Big pharma is gradually and progressively riding the social media bandwagon with a host of tactics towards listening, analytics, engagement, brand promotions, and much more. This has meant successful handling of the regulatory hurdles — what to share, what not to share, how much to share and most importantly the safety events that need to be reported. But even as all of this is afoot, companies are generally observed to be reticent in embracing social media wholeheartedly. While companies in other industries may only fret over a social media faux pas because it can potentially lead to public embarrassment of sorts; for pharma, social media could be unforgiving, not to mention the regulatory implications it can have. But when looked at closely, it can be seen that social media is no safe haven for other industries as well. All industries see consumer outrage over any issue that affects them but companies don’t always shy away from confronting this. So is there a message for global pharma that needs to be heeded?
Imagine checking into a hotel late in the night but not being able to get the room you had so carefully chosen because the call centre didn’t align with the hotel on the specification! Customers in such scenarios find themselves at a loss for venting out their frustration and social media seems a good refuge. Industry specific review portals and social networking sites are flooded with such comments from customers. Companies across most industries have developed their response and engagement strategy for handling such scenarios. Responding to the customer’s post with an immediate apology and following up till the issue is resolved fully is the goal that most companies target for. Though even with this the end result may not always mean a happy or satisfied customer but the company is at least able to showcase that it cares.
Given the prevalence of social media in our lives today, there is a lot being discussed on Social media etiquette — whom to respond to, whom not to respond to, how to handle trolls and who is a troll in the first place. But in the pharma industry defining anything in black and white is difficult because its illness and patient safety that we are dealing with. But given this, it's more so important that companies heed to what patients are writing, their sentiment and underlying emotions, address their concerns as best as possible and even then if there is further negativity at least not delete those posts. A drug which has come to the market post a proven positive benefit risk profile has some value in being there; but it’s also a fact that the likelihood of its benefits and the severity of side effects would vary from patient to patient. Those who experience severe side effects are likely to react just as we do when we don’t get the service we expect from a brand but removing these negative posts from the social media pages amounts to not showing any empathy towards a patient who needs help and that surely can’t leave a positive image for a brand.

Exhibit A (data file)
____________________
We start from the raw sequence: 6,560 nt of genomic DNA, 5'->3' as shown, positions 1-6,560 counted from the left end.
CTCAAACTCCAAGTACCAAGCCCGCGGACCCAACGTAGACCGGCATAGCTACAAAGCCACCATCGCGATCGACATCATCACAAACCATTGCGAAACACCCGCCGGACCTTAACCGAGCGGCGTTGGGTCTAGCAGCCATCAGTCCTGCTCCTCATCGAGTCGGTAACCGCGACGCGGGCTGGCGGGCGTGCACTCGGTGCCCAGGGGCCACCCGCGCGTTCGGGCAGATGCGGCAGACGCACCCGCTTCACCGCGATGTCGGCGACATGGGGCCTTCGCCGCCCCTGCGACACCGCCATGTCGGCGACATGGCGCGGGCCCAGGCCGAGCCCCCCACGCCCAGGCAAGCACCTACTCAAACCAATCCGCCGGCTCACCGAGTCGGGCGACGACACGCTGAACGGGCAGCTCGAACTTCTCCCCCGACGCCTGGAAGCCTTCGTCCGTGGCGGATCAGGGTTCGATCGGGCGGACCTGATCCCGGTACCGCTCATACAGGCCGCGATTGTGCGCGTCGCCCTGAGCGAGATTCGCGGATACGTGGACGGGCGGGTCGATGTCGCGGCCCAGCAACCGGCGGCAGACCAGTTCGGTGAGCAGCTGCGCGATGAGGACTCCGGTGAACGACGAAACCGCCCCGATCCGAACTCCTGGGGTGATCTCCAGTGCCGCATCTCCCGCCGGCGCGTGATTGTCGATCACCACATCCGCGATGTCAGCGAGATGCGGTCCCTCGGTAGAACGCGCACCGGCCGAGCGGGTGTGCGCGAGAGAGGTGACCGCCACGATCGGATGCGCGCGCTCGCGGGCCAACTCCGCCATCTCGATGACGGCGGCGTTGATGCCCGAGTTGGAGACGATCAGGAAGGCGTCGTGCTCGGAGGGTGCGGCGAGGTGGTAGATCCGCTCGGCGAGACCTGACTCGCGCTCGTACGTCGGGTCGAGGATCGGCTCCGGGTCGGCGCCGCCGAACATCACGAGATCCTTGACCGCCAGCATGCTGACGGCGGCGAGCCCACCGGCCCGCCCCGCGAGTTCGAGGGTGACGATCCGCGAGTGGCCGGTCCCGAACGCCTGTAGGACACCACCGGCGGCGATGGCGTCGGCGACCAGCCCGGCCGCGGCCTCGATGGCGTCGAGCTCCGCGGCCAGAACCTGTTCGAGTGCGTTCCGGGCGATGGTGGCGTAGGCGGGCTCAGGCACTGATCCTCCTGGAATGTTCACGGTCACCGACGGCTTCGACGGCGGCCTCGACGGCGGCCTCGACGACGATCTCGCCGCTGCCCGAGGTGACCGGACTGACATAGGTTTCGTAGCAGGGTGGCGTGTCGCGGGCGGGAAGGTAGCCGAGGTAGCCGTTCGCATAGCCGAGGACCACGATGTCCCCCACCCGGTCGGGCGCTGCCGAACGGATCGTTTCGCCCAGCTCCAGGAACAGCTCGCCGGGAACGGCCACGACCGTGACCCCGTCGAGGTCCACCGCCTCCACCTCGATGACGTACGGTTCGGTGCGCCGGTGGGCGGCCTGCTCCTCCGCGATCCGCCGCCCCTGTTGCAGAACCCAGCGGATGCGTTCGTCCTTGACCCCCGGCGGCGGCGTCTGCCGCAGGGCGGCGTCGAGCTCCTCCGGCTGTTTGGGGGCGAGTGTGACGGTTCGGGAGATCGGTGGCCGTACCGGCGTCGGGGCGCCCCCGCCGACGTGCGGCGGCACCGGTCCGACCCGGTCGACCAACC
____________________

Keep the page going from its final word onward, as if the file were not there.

So how do companies in other industries handle social media comments, appreciation and crisis? In most industries the benchmark is for customer service to be present all through the buying cycle and definitely long afterwards. “Nowadays, consumers expect brands to offer help way before they’ve decided to buy, and long after they’ve made the purchase..” says Joel Chan on mention.com. In this setting, even the well-meaning reticence of pharma companies is likely to be construed as lack of empathy. So how do brands in other industries really engage? Experts believe being transparent and empathising with customer concerns is the key. Below is an approach followed by AXA, a leading insurance company based out of Paris, for handling Social Media comments. The team works with the goal of touching/responding to every post that is made even if negative and then transparently posting data on their performance. This strategy helps reassure a customer that whatever be the nature of complaint at least she is heard.
In other industries as well the practice continues; consider the Social Media stalwart airline, KLM, which was also one of the pioneers in the space. KLM Social Media support runs with a team of 300+ agents who handle 180,000 messages weekly. KLM though has come a long way from just providing prompt responses to its customers on Social Media channels and now also leverages the vast record of interactions for enabling better services and improving the overall customer experience like helping with lost and found items by just engaging on Twitter.